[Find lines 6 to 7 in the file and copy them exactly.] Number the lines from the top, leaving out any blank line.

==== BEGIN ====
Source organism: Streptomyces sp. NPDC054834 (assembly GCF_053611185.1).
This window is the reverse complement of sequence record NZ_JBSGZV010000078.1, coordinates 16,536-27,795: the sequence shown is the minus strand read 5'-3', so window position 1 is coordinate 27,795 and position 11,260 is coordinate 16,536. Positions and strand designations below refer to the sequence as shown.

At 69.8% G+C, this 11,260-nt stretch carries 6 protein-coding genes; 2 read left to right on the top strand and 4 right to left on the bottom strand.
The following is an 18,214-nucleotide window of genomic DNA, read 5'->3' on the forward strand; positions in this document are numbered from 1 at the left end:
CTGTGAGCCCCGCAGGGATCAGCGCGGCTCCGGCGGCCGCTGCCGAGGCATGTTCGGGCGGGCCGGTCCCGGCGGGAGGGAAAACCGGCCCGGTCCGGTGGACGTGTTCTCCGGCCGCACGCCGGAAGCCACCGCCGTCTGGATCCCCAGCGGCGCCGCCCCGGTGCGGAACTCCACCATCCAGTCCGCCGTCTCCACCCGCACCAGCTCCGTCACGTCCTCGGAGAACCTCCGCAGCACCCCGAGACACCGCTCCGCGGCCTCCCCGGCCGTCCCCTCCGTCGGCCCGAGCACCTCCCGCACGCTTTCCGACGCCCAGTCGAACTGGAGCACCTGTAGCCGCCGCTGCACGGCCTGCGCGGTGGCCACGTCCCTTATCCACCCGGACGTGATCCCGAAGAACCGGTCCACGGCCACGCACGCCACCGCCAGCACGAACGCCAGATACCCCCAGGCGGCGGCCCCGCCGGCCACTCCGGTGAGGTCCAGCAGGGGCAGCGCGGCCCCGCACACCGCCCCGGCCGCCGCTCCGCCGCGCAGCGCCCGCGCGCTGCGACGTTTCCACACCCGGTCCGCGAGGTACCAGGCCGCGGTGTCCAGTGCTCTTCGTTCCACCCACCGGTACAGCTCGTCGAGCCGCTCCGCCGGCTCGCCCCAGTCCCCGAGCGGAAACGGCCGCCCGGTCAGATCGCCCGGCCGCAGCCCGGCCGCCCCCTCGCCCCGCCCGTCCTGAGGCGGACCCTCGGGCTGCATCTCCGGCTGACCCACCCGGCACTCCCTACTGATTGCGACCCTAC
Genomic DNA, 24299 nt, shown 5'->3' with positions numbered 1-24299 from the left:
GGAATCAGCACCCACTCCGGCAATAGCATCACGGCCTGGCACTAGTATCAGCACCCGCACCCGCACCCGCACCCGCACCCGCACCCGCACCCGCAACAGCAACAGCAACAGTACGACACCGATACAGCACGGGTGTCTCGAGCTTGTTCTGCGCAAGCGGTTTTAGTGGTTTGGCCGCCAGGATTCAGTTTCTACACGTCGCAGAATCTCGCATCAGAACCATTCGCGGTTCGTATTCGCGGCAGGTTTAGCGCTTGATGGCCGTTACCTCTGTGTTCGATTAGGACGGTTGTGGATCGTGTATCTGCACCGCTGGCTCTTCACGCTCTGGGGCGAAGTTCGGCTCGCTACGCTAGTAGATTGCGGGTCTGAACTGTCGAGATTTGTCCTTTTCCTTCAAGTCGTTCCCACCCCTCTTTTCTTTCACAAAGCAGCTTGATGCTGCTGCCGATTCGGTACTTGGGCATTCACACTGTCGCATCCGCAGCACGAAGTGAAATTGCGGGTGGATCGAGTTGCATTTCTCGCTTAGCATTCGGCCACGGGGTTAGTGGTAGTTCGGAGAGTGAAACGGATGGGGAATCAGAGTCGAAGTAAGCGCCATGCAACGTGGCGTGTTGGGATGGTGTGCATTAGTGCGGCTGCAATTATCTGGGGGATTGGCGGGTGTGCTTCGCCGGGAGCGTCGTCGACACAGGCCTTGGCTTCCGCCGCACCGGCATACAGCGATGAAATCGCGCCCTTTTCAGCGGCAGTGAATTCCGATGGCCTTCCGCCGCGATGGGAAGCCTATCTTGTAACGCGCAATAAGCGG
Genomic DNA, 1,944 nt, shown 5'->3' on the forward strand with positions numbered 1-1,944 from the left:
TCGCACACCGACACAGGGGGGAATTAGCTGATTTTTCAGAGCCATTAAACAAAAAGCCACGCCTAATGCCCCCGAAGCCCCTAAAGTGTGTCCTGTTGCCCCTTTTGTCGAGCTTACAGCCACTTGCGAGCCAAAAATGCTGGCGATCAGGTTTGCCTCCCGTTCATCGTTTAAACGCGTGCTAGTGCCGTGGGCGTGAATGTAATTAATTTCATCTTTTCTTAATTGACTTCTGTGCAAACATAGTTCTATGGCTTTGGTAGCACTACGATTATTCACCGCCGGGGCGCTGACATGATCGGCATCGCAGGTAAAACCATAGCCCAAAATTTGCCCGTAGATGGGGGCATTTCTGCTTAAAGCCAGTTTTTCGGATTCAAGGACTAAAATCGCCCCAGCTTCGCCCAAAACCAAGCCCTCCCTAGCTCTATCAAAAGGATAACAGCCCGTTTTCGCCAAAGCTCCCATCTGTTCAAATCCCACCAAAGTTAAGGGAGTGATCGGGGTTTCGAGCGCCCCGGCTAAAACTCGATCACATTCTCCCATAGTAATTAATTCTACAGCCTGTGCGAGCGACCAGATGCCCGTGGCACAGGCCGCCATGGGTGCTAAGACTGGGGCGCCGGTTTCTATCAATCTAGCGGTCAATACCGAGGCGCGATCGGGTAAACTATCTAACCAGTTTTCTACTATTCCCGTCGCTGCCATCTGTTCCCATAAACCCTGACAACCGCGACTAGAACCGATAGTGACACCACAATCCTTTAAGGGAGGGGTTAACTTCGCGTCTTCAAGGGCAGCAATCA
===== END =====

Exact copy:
Genomic DNA, 24299 nt, shown 5'->3' with positions numbered 1-24299 from the left:
GGAATCAGCACCCACTCCGGCAATAGCATCACGGCCTGGCACTAGTATCAGCACCCGCACCCGCACCCGCACCCGCACCCGCACCCGCACCCGCAACAGCAACAGCAACAGTACGACACCGATACAGCACGGGTGTCTCGAGCTTGTTCTGCGCAAGCGGTTTTAGTGGTTTGGCCGCCAGGATTCAGTTTCTACACGTCGCAGAATCTCGCATCAGAACCATTCGCGGTTCGTATTCGCGGCAGGTTTAGCGCTTGATGGCCGTTACCTCTGTGTTCGATTAGGACGGTTGTGGATCGTGTATCTGCACCGCTGGCTCTTCACGCTCTGGGGCGAAGTTCGGCTCGCTACGCTAGTAGATTGCGGGTCTGAACTGTCGAGATTTGTCCTTTTCCTTCAAGTCGTTCCCACCCCTCTTTTCTTTCACAAAGCAGCTTGATGCTGCTGCCGATTCGGTACTTGGGCATTCACACTGTCGCATCCGCAGCACGAAGTGAAATTGCGGGTGGATCGAGTTGCATTTCTCGCTTAGCATTCGGCCACGGGGTTAGTGGTAGTTCGGAGAGTGAAACGGATGGGGAATCAGAGTCGAAGTAAGCGCCATGCAACGTGGCGTGTTGGGATGGTGTGCATTAGTGCGGCTGCAATTATCTGGGGGATTGGCGGGTGTGCTTCGCCGGGAGCGTCGTCGACACAGGCCTTGGCTTCCGCCGCACCGGCATACAGCGATGAAATCGCGCCCTTTTCAGCGGCAGTGAATTCCGATGGCCTTCCGCCGCGATGGGAAGCCTATCTTGTAACGCGCAATAAGCGG